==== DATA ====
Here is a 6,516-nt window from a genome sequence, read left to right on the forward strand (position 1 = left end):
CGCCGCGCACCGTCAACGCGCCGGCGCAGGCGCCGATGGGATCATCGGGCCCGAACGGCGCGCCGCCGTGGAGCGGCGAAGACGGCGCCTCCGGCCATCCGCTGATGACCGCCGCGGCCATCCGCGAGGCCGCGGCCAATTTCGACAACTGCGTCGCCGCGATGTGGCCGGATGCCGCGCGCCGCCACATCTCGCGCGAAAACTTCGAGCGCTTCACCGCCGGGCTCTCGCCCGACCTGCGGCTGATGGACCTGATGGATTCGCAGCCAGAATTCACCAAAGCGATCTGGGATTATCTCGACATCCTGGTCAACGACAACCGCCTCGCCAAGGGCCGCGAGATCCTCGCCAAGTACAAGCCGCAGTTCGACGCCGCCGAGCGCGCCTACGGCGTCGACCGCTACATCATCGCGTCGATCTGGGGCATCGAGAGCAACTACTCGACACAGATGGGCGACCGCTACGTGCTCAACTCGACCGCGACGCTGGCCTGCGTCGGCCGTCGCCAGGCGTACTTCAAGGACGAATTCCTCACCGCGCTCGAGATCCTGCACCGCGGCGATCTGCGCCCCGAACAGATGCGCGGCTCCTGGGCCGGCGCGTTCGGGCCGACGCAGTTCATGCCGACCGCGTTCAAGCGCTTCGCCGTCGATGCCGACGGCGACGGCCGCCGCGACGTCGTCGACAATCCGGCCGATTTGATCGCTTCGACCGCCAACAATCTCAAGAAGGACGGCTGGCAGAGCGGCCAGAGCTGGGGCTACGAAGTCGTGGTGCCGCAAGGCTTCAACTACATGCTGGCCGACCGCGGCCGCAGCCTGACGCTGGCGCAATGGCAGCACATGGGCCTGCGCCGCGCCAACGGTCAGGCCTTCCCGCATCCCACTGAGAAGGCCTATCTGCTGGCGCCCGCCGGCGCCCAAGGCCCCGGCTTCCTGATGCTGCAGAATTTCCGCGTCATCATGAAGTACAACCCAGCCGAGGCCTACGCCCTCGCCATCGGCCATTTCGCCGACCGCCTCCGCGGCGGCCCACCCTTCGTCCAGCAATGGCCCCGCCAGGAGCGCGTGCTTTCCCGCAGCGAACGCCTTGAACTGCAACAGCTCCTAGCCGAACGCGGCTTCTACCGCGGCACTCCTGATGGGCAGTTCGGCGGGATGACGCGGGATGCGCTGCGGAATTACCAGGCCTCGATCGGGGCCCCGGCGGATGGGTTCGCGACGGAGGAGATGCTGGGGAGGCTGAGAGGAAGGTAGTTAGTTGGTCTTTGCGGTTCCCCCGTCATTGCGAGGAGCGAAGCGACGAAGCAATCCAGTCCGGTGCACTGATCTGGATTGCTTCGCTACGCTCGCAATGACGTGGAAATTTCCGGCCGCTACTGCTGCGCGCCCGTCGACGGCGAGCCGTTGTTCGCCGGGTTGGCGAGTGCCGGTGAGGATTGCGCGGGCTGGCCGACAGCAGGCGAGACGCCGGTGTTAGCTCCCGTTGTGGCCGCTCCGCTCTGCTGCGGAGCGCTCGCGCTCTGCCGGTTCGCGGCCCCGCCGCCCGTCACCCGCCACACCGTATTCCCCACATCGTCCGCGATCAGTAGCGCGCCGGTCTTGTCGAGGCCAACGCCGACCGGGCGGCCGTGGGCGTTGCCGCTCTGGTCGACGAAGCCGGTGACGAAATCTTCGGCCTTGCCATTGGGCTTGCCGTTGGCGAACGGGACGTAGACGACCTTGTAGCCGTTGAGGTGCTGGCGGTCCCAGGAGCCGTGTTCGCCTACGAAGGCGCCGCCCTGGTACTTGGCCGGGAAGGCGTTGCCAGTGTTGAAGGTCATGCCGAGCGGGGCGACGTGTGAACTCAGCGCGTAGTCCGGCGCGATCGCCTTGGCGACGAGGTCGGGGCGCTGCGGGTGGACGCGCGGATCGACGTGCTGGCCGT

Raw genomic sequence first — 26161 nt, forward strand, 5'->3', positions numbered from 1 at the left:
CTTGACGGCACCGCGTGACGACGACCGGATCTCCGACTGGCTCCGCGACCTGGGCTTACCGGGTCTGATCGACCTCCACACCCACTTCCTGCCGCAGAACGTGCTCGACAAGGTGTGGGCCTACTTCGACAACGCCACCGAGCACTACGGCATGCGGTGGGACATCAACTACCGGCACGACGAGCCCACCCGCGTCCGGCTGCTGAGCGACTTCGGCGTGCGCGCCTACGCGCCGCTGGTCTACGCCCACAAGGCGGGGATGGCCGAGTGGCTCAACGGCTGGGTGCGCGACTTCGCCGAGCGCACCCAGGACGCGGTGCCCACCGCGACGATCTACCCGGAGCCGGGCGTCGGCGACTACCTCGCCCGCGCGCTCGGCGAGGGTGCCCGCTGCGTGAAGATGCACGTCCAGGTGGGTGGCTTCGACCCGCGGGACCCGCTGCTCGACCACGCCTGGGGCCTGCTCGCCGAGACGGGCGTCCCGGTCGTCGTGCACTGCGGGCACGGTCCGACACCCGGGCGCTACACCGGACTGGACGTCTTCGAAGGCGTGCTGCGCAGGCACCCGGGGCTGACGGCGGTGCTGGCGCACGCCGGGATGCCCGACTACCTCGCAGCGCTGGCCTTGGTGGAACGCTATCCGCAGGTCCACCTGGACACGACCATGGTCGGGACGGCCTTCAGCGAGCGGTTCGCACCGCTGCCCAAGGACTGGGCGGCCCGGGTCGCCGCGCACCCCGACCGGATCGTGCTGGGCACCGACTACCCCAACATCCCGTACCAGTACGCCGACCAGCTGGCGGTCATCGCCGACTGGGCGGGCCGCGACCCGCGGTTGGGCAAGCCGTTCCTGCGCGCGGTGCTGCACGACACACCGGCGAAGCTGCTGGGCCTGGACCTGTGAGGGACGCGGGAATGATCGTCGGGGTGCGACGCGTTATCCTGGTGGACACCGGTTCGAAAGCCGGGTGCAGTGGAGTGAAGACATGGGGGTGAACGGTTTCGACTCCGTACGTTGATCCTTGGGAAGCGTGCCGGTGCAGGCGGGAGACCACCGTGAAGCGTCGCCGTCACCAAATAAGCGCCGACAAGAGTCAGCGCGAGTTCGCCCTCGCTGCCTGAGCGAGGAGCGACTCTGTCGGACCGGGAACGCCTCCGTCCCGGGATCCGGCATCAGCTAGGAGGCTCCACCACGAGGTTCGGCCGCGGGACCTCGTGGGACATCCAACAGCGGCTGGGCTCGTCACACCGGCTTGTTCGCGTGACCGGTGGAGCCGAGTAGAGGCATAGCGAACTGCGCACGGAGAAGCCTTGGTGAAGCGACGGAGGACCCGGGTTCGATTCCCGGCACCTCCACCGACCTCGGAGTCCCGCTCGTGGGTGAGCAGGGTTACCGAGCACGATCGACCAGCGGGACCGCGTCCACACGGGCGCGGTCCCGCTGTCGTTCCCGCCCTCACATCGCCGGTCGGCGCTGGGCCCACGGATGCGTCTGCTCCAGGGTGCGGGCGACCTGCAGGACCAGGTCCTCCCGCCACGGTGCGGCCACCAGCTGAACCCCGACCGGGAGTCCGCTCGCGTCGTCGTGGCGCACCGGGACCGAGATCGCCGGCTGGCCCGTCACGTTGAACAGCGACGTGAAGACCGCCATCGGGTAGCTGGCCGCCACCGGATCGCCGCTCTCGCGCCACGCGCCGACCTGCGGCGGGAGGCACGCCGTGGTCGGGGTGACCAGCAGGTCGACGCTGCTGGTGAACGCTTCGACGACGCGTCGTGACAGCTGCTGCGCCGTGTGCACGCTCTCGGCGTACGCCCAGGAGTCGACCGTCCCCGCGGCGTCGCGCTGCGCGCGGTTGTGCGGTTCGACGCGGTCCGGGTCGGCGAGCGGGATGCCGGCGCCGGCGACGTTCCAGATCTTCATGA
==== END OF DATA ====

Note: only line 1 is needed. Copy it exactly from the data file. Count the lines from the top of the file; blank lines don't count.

Here is a 6,516-nt window from a genome sequence, read left to right on the forward strand (position 1 = left end):